Pima County is threatening to pull its funding from an increasingly controversial road project if the city doesn’t build it as originally planned.
County Administrator Chuck Huckelberry said it’s becoming clear that the city might not fully implement the Broadway-widening project voters approved in two separate bond elections.
And if the city fails to build a full six-lane, median-divided roadway between Country Club Road and Euclid Avenue, the county won’t contribute its $25 million share to the $71 million project and instead will put the money toward county roads.
In addition, the county would also seek a refund of the $1.3 million it already has spent on the early stages of the project.
City officials say the county is prematurely placing an ultimatum on a project that is still being planned, and by doing so is undermining a citizens panel designed to find a workable solution for the Broadway corridor.
Huckelberry said the county’s hands are tied because of language in a 1997 voter-approved bond.
“The whole context of that bond was adding road capacity. And that means widening the road in most cases,” Huckelberry said. “If (the city) doesn’t meet the terms of the bond ordinance, we can’t spend money on it.”
He decided to send an internal memo to his staff earlier this week as way to start planning for the future, just in case folks against any expansion of Broadway win out.
“We keep hearing some people saying no widening at all,” Huckelberry said. “We’re saying no widening is not an option.”
If the county pulled its money, the city would have to cover the difference.
For years, residents and government officials sparred over the proposed Broadway project. The idea was to expand Broadway, beginning in 2016, extending eastward from downtown to ameliorate future traffic congestion.
But what infuriated residents was that the plan would destroy more than 100 homes and businesses along the corridor.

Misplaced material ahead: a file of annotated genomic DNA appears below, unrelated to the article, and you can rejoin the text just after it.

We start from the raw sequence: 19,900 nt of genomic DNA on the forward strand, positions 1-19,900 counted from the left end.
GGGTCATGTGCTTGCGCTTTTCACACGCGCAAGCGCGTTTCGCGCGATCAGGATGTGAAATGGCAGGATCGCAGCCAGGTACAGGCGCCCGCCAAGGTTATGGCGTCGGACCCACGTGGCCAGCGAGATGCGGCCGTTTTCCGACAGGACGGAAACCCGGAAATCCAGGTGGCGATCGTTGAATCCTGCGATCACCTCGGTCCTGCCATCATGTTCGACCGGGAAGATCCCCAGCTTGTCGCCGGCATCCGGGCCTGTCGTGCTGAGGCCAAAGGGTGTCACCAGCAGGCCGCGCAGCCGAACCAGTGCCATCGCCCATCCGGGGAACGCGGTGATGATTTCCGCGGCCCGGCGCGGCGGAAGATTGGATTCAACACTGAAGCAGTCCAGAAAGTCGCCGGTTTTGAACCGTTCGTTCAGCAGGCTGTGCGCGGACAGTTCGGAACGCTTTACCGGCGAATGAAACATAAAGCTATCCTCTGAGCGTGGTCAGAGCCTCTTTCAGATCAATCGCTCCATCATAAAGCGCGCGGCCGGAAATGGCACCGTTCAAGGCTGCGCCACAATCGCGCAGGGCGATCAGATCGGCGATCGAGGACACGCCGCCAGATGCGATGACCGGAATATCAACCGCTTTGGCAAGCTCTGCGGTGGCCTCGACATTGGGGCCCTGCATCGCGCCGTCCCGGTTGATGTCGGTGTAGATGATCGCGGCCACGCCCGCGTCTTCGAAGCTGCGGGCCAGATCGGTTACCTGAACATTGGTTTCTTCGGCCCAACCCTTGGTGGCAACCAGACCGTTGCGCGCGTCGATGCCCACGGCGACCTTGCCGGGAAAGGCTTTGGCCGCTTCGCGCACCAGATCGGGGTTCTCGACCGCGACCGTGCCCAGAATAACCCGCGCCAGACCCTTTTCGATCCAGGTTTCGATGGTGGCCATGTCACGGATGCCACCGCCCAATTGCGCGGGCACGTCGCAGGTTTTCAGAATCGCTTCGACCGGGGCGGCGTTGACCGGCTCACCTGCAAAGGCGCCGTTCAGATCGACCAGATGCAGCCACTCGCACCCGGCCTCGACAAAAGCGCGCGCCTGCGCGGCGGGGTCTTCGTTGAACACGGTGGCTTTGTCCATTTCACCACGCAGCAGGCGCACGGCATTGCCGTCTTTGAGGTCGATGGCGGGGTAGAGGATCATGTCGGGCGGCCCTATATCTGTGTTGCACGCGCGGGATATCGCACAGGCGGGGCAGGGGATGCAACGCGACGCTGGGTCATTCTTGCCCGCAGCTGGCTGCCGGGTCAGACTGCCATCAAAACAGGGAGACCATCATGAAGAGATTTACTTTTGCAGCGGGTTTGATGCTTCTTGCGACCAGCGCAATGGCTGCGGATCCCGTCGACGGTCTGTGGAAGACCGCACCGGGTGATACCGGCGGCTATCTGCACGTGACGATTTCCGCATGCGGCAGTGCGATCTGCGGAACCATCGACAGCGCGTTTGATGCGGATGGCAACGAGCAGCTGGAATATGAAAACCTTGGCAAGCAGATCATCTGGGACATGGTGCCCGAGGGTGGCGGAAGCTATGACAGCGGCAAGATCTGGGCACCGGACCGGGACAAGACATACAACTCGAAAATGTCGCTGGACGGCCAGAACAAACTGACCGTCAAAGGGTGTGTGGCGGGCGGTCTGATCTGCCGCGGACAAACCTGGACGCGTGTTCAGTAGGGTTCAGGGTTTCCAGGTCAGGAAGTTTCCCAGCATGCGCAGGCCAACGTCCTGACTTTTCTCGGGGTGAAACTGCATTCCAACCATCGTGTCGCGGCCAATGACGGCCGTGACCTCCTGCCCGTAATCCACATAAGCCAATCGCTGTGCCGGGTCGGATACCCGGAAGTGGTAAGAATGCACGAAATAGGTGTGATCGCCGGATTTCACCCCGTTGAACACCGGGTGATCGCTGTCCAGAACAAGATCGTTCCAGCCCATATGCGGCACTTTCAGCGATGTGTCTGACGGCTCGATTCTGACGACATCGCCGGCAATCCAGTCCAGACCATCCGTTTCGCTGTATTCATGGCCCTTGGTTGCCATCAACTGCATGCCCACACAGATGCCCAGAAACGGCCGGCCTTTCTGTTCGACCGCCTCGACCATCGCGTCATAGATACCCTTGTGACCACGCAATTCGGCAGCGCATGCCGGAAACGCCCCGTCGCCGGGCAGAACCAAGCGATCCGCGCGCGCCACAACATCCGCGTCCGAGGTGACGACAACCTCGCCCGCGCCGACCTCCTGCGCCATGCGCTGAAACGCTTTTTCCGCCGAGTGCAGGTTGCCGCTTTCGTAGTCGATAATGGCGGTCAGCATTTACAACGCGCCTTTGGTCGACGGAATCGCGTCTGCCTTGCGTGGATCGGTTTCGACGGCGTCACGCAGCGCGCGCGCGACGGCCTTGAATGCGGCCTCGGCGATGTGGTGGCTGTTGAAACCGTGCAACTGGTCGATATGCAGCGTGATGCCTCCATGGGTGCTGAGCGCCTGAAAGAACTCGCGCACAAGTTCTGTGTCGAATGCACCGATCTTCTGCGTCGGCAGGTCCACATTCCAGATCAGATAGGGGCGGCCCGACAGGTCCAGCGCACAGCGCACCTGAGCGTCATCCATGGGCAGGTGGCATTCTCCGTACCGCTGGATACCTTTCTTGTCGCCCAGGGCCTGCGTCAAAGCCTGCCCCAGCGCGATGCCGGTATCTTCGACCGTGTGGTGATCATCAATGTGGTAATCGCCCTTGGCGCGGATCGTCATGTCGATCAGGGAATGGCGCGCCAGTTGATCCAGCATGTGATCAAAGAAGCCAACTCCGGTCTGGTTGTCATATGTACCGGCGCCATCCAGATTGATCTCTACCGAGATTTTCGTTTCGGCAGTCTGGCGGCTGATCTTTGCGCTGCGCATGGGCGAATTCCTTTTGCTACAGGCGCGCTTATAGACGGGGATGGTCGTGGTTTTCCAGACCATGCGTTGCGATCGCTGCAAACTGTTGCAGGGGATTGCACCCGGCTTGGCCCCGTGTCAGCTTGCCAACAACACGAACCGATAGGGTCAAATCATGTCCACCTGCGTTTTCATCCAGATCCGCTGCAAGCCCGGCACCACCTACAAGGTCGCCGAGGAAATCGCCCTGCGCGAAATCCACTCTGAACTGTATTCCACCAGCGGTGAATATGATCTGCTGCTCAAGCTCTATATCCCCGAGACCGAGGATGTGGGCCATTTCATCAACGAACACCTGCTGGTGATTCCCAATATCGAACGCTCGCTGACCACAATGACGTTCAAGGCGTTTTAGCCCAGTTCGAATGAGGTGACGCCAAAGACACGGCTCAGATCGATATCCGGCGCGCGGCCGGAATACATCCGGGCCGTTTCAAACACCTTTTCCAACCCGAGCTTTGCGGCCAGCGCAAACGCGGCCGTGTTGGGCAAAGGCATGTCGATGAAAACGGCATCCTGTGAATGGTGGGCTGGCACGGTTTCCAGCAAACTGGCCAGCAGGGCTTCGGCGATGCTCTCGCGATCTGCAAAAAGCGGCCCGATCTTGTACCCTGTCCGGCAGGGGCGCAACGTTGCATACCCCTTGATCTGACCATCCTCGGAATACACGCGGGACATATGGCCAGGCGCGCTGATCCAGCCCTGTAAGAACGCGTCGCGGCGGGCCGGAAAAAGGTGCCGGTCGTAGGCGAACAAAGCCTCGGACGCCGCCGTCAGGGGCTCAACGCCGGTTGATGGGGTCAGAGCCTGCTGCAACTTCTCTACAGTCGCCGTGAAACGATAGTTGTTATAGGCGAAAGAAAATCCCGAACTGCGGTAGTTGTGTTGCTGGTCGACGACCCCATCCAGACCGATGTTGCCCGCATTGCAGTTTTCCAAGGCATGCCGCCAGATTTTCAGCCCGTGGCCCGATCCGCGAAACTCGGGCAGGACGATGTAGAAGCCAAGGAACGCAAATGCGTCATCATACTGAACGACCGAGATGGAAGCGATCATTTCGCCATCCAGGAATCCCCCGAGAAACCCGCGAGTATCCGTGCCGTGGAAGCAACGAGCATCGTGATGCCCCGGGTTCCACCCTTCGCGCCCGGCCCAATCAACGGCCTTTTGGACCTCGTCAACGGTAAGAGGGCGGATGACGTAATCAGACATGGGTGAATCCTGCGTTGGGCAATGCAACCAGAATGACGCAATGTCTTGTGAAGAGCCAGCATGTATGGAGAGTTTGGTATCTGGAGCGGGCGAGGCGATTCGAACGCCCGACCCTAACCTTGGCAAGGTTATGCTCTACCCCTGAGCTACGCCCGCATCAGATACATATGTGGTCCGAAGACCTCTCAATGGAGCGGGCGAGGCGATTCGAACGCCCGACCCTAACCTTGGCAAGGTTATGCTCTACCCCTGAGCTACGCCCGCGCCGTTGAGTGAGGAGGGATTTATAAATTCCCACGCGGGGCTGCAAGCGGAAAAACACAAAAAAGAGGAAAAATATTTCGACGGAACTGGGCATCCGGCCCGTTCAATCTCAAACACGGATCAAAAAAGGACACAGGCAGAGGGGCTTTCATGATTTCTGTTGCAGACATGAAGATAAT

The city put together a citizens task force last year where neighbors, traffic consultants and city officials could hash out some of their differences. The group is scheduled to continue working on the Broadway plan until next summer.
Some fear Huckelberry’s plans could sabotage the entire effort.
“These people have been told up until now all options are on the table,” said Councilman Steve Kozachik, who was instrumental in forming the committee. “And after a year, some administrator comes in and says, ‘This is what we’re doing or I’m pulling the plug.’ All this does is further erode what little trust people have in their government. If (Huckelberry is) trying to run citizens out of these types of processes, he’s succeeding.”
Assistant City Manager Albert Elias said it’s too early to tell where the citizens panel is headed, and it should be left unfettered.
Elias said the intention was to allow the committee to reach a conclusion and then bring in officials from the city, the county and the Regional Transportation Authority to render a final decision.
“At this point, we would like Pima County to let the process continue until it reaches a conclusion,” Elias said. “We should honor the task force and let them finish.”
As for a possible $1.3 million refund, Elias said the county spent that money according to contract terms. He said the agreement remains in place, and it’s too soon to discuss returning any money.
Huckelberry said the memo was for internal distribution only and shouldn’t be taken out of context.
“The memo wasn’t directed to the city. It was sent to my staff for us to do contingency planning and nothing else,” Huckelberry said.
He said the county is not attempting to subvert the task force or any other part of the project.
Kozachik said it’s still possible the road can be expanded to six lanes without tearing down buildings.
And now’s the time for bureaucrats to take a back seat and let the citizens decide, Kozachik said.
“Knowing that the county has tossed a $25 million poison pill into the mix, it’s time to send the consultants home and turn the task force loose to propose a design,” Kozachik said. “Get the political games out of it and let the citizens put some common sense to work and I’m sure this will all end well.”
Huckelberry said he hopes a solution that satisfies both the bond requirements and residents’ expectations will eventually surface.